Manila Folders

November 10, 2019

Seemingly by coincidence, both of what I want to share this week are comeback albums of sorts.

While I’m Living’

In 1972 at only 13 years of age, Tanya Tucker released “Delta Dawn” which became her first country hit record. Between her first release and her 2009 album My Turn, Tanya has released 24 albums. Now at the age of 61, Tanya’s latest album titled While I’m Livin’, released this past August, marks the longest gap between albums and is being regarded as her comeback album.

It wasn’t until I stumbled across Rick Rubin’s conversation with Tanya Tucker and Brandi Carlile on the Broken Record podcast that I came learn more about Tanya’s life and the context of this recent release. In their conversation, Brandi talks about producing and helping write songs for the album, Tanya tells stories from her childhood, and reveals how she nearly walked away from the album numerous times.

As a refresher, and because it seems to never gets old, here is Tanya’s classic “Delta Dawn”:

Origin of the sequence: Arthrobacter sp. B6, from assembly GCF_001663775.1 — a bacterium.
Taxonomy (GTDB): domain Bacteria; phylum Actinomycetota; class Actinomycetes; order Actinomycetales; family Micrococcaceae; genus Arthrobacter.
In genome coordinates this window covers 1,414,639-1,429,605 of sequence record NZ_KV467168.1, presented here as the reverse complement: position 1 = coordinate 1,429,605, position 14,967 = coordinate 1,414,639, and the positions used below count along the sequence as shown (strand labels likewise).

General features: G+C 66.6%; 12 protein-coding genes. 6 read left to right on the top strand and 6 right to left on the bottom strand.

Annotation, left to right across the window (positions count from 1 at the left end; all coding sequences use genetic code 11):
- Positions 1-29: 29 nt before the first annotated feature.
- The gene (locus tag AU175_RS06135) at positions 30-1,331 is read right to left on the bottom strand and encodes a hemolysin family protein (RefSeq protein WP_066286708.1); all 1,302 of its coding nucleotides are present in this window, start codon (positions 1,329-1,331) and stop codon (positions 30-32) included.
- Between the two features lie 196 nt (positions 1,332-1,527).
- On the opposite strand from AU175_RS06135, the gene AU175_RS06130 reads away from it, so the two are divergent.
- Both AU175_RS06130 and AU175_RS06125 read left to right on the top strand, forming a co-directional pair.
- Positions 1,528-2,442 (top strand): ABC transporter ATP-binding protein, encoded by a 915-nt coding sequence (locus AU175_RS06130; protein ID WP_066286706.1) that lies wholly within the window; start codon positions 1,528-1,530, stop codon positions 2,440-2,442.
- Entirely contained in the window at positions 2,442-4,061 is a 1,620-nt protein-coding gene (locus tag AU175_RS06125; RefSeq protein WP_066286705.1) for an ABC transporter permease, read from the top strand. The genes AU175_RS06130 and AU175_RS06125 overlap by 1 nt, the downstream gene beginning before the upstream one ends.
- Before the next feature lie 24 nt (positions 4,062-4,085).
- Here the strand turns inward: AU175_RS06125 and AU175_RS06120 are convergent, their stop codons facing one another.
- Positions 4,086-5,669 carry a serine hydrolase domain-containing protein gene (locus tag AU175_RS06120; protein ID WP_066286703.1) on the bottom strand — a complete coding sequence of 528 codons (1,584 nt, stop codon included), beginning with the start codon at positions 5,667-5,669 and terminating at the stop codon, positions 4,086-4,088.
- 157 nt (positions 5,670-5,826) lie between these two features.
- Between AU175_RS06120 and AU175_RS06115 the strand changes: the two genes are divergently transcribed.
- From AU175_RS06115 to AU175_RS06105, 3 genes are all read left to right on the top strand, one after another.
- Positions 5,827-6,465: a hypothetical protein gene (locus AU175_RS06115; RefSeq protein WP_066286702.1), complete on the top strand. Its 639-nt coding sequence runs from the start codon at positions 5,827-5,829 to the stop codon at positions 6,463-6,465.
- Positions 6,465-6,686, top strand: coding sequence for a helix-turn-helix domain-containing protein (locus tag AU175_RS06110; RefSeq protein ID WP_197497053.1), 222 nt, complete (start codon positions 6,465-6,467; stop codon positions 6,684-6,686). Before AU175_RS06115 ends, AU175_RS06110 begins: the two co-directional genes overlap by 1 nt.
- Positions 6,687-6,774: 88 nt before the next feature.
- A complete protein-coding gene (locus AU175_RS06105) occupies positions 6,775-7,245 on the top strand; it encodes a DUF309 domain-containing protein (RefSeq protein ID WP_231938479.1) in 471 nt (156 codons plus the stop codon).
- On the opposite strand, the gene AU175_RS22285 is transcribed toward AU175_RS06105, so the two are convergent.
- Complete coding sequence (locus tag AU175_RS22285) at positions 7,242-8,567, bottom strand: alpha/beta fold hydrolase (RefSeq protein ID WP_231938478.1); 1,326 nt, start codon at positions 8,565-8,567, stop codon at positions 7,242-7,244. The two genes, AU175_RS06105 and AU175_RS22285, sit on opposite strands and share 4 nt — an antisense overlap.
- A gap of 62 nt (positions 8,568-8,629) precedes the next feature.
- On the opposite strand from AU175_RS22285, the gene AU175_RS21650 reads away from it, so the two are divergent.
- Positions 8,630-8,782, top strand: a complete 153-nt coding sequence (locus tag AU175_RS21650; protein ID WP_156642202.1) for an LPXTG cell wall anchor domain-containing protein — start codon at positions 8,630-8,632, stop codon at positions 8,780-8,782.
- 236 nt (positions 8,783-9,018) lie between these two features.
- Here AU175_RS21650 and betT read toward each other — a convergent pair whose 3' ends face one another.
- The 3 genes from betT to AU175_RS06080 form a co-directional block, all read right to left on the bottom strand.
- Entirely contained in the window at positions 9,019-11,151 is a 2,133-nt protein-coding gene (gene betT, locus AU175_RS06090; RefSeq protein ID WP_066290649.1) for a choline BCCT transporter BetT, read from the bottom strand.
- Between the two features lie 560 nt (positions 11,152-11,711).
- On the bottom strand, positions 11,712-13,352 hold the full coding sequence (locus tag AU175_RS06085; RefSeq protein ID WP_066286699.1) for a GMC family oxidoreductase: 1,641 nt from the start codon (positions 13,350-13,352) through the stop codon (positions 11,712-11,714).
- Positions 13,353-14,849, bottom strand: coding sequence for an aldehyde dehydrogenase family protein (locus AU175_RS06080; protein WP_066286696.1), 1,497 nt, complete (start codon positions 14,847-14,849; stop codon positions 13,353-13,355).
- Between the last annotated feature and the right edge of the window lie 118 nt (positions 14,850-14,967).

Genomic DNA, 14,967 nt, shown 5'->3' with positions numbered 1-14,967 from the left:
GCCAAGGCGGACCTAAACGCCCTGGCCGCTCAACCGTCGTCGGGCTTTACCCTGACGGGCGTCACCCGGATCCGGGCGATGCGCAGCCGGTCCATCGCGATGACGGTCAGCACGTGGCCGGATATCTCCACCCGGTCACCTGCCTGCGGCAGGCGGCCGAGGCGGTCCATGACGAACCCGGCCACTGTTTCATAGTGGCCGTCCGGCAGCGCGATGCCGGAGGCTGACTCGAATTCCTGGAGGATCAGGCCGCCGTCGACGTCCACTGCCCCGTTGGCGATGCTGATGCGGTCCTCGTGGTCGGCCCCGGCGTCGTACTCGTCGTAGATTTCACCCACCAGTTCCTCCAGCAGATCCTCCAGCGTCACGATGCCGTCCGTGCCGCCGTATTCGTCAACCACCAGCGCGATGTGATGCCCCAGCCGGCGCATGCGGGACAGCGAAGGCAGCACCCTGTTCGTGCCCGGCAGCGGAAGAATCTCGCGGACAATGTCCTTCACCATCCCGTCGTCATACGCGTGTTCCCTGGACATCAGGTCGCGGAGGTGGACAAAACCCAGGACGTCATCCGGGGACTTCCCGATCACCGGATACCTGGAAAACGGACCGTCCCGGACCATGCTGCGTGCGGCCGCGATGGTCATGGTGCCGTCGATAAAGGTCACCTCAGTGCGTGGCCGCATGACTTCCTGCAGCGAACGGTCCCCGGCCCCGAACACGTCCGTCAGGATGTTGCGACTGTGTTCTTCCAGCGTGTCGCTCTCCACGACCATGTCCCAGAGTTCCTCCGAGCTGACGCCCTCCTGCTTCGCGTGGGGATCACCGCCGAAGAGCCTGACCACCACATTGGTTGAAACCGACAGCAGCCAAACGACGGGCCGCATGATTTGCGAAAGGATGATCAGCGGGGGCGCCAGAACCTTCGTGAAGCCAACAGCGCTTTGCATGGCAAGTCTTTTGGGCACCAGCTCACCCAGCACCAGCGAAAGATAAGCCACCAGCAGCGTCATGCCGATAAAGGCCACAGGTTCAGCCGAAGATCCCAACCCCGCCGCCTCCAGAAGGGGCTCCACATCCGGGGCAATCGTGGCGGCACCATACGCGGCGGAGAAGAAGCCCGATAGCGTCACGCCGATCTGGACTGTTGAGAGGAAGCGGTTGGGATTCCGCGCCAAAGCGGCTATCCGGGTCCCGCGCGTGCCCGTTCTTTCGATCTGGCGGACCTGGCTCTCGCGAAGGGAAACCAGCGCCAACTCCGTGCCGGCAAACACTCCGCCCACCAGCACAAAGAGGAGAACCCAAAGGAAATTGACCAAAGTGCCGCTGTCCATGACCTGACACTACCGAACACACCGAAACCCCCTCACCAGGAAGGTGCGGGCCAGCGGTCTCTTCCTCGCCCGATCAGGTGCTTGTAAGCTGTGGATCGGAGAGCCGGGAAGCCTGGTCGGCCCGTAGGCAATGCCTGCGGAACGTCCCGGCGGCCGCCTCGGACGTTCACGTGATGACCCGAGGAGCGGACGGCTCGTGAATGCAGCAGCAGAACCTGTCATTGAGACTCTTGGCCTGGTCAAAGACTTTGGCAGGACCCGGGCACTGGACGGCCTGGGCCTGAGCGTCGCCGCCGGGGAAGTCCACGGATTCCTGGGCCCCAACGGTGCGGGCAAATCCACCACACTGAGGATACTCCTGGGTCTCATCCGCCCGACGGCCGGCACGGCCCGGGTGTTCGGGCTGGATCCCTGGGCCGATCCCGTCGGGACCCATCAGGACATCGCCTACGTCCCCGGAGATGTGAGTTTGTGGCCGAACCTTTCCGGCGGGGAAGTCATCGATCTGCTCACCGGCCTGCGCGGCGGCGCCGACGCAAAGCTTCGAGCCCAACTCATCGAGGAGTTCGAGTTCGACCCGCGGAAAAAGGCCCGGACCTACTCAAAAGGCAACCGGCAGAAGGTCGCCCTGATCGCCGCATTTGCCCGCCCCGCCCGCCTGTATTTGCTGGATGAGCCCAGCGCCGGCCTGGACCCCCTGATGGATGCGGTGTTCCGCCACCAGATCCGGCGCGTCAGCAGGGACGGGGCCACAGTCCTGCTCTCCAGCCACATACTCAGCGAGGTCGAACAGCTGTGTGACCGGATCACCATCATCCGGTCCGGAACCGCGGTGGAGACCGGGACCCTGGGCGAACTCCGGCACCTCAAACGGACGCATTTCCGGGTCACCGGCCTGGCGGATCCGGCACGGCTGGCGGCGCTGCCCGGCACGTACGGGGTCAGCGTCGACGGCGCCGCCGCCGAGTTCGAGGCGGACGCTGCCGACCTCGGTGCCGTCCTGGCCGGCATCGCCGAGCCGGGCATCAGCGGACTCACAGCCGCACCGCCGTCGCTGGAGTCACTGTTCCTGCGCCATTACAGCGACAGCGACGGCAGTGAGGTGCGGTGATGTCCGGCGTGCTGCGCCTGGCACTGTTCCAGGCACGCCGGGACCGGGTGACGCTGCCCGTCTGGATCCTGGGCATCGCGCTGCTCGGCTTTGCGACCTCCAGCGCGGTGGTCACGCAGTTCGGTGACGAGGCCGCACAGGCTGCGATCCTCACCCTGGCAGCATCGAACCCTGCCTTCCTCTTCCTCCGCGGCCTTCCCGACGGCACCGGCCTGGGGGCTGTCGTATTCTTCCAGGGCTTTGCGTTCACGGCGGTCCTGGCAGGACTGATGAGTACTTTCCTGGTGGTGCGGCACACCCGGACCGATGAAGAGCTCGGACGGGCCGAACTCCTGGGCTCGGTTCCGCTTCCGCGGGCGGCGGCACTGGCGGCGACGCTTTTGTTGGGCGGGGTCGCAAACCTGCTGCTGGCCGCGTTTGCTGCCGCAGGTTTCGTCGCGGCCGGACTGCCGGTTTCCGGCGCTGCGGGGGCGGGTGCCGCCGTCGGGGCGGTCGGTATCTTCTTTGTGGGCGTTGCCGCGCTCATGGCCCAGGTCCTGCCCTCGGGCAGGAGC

Stream Delta Dawn on Spotify or Apple Music.

Lastly, give While I’m Livin’ a listen. It has come to be one of my favorite releases this year.

You can also stream Tanya’s new album on Apple Music.

Victor Llorente for The New York Times Victor Llorente for The New York Times

One Of The Best Yet

Preceding the release of Gang Starr’s new album, One of the Best Yet, The New York Times published “Fans Were Surprised to Get More Gang Starr. They Almost Didn’t.” which sheds light on the 16-year hiatus between albums and the relationship between the group’s duo, Guru and DJ Premier.

Following their last release as a group and up until Guru’s death in 2010, the relationship between the two had dissipated and was tainted by Solar, Guru’s business partner. While visiting Guru in the hospital and seeing him lie motionless in a coma, he remembers saying to him:

“I love you, man. Anything happens to you, I’ll make sure your family’s good. I’ll never let you down. We’re Gang Starr forever.”

While it had been a long time since I last listened to Gang Starr, and despite not being entirely familiar with their history, the significance of this album was immediately apparent. Laced with a sense of healing, Premier composed an album which bridges the lost voice of Guru and the world without him.

You can also stream the album on Apple Music. To hear more from Premier, listen to his interview on For the Record.